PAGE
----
4. Increase oven temperature to 425 degrees. Spray wire rack with nonstick cooking spray and place in rimmed baking sheet. Season chops with pepper. Dredge 1 pork chop in flour; shake off excess. Using tongs, coat with egg mixture; let excess drip off. Coat all sides of chop with bread crumb mixture, pressing gently so that thick layer of crumbs adheres to chop. Transfer breaded chop to wire rack. Repeat with remaining 3 chops.
5. Bake until instant-read thermometer inserted into center of chops registers 150 degrees, 17 to 25 minutes. Let rest on rack 5 minutes before serving with lemon wedges.
**I cooked mine on a cooling rack so they would get extra crispy and crunchy on both sides. Sometimes when you cook them directly on a baking sheet the bottom side gets soggy.
Wow, I am just a lean, mean, blogging machine. I've posted five recipes over the span of two days...and they've all tasted really good. I'm getting all my blogs in now b/c I won't be cooking that much before the wedding. Today, I went over to my mom's and we made kim-bap, which is the Korean version of a California roll. The ingredients she uses are rice, bulgogi (marinated beef), yellow radish, egg, and spinach. (In the future I will post a recipe for the bulgogi - so many things to cook, such little time) Today we also put in sesame leaves which added a nice clean fresh taste. But feel free to add whatever you like, sometimes she'll also put in kim-chee, long julienned strips of sauteed carrots or fish cake.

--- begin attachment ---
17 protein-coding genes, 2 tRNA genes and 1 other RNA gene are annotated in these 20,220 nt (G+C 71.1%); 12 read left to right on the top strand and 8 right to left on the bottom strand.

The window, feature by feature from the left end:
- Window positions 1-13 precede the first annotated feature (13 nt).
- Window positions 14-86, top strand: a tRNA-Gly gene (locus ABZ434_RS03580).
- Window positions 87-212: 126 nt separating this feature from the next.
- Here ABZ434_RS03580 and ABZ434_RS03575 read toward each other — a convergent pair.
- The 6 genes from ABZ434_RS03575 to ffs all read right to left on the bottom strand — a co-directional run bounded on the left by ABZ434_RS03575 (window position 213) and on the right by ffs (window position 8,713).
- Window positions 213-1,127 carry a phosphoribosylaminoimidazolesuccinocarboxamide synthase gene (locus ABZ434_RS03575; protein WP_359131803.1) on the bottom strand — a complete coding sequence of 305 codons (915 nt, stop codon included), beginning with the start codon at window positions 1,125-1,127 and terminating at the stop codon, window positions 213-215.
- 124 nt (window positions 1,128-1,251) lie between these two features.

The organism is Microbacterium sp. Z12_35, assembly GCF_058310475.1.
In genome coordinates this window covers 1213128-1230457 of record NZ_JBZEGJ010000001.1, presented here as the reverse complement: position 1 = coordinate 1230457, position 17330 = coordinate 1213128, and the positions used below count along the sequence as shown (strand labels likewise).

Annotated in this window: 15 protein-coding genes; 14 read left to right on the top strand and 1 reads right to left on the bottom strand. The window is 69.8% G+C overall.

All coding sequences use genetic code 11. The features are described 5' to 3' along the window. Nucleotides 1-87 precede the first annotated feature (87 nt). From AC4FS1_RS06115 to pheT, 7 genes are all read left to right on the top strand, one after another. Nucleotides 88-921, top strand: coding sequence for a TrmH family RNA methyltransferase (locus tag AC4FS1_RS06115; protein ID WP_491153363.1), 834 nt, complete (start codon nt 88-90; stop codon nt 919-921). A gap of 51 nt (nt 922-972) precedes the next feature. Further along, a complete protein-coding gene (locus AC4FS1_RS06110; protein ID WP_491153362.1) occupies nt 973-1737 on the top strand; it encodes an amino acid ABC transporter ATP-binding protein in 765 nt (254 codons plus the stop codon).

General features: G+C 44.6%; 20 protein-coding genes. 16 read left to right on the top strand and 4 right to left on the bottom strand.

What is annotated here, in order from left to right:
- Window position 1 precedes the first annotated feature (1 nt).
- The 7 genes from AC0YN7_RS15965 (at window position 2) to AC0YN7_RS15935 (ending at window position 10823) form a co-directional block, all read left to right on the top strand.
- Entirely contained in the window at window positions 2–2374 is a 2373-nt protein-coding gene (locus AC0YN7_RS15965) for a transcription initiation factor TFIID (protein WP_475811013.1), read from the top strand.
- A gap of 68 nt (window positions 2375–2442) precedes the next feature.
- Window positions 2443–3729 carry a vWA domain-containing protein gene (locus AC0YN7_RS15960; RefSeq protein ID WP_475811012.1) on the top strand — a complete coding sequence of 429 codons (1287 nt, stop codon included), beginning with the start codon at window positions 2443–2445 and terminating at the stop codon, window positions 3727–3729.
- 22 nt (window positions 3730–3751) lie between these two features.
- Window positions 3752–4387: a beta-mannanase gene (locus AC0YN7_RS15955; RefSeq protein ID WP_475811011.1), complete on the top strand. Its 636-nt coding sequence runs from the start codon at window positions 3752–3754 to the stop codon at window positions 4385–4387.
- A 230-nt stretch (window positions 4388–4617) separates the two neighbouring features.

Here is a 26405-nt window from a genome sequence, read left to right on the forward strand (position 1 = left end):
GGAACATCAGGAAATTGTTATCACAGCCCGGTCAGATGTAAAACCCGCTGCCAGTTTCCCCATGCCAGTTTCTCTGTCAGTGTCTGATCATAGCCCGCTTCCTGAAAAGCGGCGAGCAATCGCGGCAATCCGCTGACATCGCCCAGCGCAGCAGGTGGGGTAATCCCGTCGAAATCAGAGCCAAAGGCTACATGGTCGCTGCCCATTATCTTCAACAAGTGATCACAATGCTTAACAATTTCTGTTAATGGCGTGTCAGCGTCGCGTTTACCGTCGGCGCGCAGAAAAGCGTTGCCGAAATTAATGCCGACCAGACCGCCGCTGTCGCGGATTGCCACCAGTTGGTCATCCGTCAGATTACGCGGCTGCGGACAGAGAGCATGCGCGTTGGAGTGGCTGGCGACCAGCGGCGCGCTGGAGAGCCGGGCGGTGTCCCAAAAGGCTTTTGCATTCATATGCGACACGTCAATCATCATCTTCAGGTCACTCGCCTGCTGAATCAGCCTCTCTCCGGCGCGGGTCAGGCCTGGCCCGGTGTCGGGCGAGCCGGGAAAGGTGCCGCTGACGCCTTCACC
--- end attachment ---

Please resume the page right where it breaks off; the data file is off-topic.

The only recipe I was able to get was for the boiled-marinated spinach b/c she already madethe bulgogi before I got there. The rice you use with this dish has to be a little seasoned as well or else the kim-bap will taste too bland. My mom season's hers with sesame oil, roasted sesame seeds and salt. The rice should not taste too salty but have just a little bit of flavor. The reason being when you combine all the ingredients together for the kim-bap, if the rice has too much flavor the entire roll will taste salty.
Bundles of spinach
Roasted Sesame oil (dark colored)
Roasted sesame seeds
Garlic, finely minced to taste
Fill your sink with water and swirl the spinach around so all the grit falls to the bottom. Drain the water and repeat about two more times or until there is no more dirt coming from the spinach. Bring a pot of water to a boil and quickly blanch the spinach in batches. As soon as the spinach begins to wilt just a little, quickly remove it and run it under cold water. If you let the spinach wilt too much it will become mushy. Then squeeze out most of the water from the spinach and put into a clean bowl. Season with salt, roasted sesame seeds, garlic, and sesame oil and you're done. (I would give each ingredient one good turn around the bowl as a start)